Drinking safely during the lockdown

Alcohol is commonly associated with fun things in life: big occasions, milestone events and gatherings with friends and family. For many of us, drinking is part of our culture and identity. It’s what we do when we let our hair down.

But what happens when we drink too much? In the short term, excessive drinking can lead to arguments, conflicts and accidents. In the medium to longer term, it can cause problems for our physical and mental health.

The charity Alcohol Change UK has found that more than one in five drinkers have increased their consumption since the start of lockdown on March 23. This suggests that 8.6 million people are now drinking more frequently.

Dr Richard Piper, chief executive of the charity, says: “Many of us use alcohol as our go-to stress reliever and in this very stressful time it’s not surprising that we might find ourselves reaching for a drink more often.”

The reasons why are easily understood. Author Annie Grace tells the BBC: “In the moment, it feels like relief and we feel better. Our blood alcohol level rises and things feel slower; our mind relaxes and there’s some disorientation and euphoria.”

But those effects are short lived, says Annie. 20-30 minutes later the body begins to purge the alcohol and we start feeling uncomfortable and even more stressed. It can become a vicious circle, both for drinkers and the people around them.

Advice from the World Health Organisation is uncompromising. It says: “Avoid alcohol altogether so that you do not undermine your own immune system and health and do not risk the health of others. Heavy alcohol use is a risk factor for acute respiratory distress syndrome, one of the most severe complications of Covid-19.”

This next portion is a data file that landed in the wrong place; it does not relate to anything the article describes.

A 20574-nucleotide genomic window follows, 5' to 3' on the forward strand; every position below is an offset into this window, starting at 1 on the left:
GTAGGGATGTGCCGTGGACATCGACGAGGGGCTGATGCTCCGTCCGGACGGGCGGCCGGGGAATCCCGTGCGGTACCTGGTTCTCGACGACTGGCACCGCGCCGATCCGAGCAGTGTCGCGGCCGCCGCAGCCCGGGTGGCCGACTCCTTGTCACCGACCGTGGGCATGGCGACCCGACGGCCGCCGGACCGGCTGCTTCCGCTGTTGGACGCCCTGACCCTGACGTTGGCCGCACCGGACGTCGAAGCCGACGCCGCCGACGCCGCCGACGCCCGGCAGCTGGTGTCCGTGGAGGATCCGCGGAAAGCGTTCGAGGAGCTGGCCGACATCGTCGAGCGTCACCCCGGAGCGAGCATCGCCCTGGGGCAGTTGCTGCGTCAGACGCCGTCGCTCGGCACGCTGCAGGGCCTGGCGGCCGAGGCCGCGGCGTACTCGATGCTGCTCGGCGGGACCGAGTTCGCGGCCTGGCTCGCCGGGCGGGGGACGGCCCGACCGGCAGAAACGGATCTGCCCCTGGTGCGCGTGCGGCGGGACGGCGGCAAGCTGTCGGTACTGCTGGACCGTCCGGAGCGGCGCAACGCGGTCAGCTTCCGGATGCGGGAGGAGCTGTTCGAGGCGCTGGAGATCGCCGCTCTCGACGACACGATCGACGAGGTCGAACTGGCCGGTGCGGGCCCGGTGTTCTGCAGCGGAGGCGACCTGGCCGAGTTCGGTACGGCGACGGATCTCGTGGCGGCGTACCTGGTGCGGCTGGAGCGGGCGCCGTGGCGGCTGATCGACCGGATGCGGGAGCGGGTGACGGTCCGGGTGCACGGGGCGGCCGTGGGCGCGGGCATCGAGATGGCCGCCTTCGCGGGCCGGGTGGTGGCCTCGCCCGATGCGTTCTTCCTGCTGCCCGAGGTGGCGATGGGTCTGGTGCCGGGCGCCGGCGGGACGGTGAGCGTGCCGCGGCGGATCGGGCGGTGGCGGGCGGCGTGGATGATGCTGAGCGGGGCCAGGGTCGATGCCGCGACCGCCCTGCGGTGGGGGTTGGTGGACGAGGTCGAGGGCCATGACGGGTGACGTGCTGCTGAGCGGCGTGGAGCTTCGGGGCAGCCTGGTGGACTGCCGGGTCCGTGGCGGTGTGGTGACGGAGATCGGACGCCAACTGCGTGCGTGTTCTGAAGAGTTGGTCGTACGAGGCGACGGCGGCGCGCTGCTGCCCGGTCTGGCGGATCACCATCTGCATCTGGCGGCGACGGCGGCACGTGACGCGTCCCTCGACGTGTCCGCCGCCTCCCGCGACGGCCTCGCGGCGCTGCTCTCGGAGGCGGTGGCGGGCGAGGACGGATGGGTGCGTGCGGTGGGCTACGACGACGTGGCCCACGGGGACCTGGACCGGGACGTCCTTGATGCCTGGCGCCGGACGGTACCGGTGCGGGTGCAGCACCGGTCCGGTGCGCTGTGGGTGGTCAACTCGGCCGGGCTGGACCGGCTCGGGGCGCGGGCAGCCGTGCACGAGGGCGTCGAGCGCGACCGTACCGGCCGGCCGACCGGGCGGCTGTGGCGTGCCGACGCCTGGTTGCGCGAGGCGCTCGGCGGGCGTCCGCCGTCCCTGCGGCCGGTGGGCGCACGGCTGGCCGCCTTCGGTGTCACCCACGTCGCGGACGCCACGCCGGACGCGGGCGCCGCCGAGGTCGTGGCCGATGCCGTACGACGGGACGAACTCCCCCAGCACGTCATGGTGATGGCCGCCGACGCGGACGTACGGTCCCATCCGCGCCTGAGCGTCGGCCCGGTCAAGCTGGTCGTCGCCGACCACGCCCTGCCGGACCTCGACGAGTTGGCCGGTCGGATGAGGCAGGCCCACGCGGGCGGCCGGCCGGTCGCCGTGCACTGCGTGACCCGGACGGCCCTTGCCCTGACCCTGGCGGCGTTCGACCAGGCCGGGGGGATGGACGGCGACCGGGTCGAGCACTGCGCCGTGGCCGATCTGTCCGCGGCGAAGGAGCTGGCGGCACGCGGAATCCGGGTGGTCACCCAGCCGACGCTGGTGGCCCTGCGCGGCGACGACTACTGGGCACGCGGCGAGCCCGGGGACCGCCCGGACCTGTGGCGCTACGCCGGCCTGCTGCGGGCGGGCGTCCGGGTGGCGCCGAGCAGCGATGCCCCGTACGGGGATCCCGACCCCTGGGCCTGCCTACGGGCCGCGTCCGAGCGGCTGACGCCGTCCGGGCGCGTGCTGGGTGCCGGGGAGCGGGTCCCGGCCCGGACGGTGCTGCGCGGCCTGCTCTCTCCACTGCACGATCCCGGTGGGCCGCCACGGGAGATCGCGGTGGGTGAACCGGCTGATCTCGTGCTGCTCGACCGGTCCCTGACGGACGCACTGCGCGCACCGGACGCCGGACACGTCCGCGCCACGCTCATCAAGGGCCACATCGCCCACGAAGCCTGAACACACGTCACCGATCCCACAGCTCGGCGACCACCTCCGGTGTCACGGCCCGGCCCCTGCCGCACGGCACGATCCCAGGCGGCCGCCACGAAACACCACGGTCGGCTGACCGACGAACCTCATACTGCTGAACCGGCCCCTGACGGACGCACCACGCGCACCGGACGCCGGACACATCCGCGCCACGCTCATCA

The Alcohol Change UK survey suggests people are taking note: one in three of those who drink said they are taking active steps to manage their drinking. We call this drinking safely. Steps include understanding the risks, keeping an eye on how much we drink, reducing what we drink and setting limits to how much we drink.

My Possible Self is here to help people manage their mental health and wellbeing through good times and bad. We took the decision to make our app available free of charge for anyone who needs support during the pandemic. Our content helps users manage stress, anxiety and low mood and teaches psychological strategies and coping skills.

We are developing exclusive new content to help you drink safely. Download the app or sign up online to stay posted.

The My Possible Self Team